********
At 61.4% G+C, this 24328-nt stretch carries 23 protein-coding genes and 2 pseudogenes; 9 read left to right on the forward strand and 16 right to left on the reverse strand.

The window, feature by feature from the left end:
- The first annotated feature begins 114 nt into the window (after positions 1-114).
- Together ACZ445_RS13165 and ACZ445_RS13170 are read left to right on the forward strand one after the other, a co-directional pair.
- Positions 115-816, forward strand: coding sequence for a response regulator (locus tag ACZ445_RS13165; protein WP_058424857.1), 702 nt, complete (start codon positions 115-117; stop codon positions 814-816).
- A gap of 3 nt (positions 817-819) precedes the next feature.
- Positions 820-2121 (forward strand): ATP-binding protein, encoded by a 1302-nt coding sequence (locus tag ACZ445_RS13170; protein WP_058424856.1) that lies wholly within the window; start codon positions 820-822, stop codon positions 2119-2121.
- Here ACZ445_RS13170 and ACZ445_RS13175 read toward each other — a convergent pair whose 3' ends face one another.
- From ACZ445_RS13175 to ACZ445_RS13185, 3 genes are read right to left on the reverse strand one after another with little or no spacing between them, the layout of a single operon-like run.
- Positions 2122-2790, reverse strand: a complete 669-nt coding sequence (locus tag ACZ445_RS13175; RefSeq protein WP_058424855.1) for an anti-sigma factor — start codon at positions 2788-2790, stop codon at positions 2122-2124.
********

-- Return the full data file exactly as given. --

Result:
At 61.4% G+C, this 24328-nt stretch carries 23 protein-coding genes and 2 pseudogenes; 9 read left to right on the forward strand and 16 right to left on the reverse strand.

The window, feature by feature from the left end:
- The first annotated feature begins 114 nt into the window (after positions 1-114).
- Together ACZ445_RS13165 and ACZ445_RS13170 are read left to right on the forward strand one after the other, a co-directional pair.
- Positions 115-816, forward strand: coding sequence for a response regulator (locus tag ACZ445_RS13165; protein WP_058424857.1), 702 nt, complete (start codon positions 115-117; stop codon positions 814-816).
- A gap of 3 nt (positions 817-819) precedes the next feature.
- Positions 820-2121 (forward strand): ATP-binding protein, encoded by a 1302-nt coding sequence (locus tag ACZ445_RS13170; protein WP_058424856.1) that lies wholly within the window; start codon positions 820-822, stop codon positions 2119-2121.
- Here ACZ445_RS13170 and ACZ445_RS13175 read toward each other — a convergent pair whose 3' ends face one another.
- From ACZ445_RS13175 to ACZ445_RS13185, 3 genes are read right to left on the reverse strand one after another with little or no spacing between them, the layout of a single operon-like run.
- Positions 2122-2790, reverse strand: a complete 669-nt coding sequence (locus tag ACZ445_RS13175; RefSeq protein WP_058424855.1) for an anti-sigma factor — start codon at positions 2788-2790, stop codon at positions 2122-2124.